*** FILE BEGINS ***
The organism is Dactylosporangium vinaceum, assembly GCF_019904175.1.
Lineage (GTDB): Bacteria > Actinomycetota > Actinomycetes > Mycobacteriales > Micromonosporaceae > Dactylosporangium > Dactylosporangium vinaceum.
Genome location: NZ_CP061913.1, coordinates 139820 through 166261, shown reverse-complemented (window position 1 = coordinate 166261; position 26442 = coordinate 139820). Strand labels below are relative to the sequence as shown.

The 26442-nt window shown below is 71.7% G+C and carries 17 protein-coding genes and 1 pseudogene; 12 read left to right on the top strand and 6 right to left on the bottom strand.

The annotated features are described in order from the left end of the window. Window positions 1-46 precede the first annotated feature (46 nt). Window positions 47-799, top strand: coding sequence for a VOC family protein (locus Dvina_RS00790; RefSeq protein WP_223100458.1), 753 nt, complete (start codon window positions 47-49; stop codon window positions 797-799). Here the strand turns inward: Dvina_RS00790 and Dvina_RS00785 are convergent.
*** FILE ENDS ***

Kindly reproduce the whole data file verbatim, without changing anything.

The organism is Dactylosporangium vinaceum, assembly GCF_019904175.1.
Lineage (GTDB): Bacteria > Actinomycetota > Actinomycetes > Mycobacteriales > Micromonosporaceae > Dactylosporangium > Dactylosporangium vinaceum.
Genome location: NZ_CP061913.1, coordinates 139820 through 166261, shown reverse-complemented (window position 1 = coordinate 166261; position 26442 = coordinate 139820). Strand labels below are relative to the sequence as shown.

The 26442-nt window shown below is 71.7% G+C and carries 17 protein-coding genes and 1 pseudogene; 12 read left to right on the top strand and 6 right to left on the bottom strand.

The annotated features are described in order from the left end of the window. Window positions 1-46 precede the first annotated feature (46 nt). Window positions 47-799, top strand: coding sequence for a VOC family protein (locus Dvina_RS00790; RefSeq protein WP_223100458.1), 753 nt, complete (start codon window positions 47-49; stop codon window positions 797-799). Here the strand turns inward: Dvina_RS00790 and Dvina_RS00785 are convergent.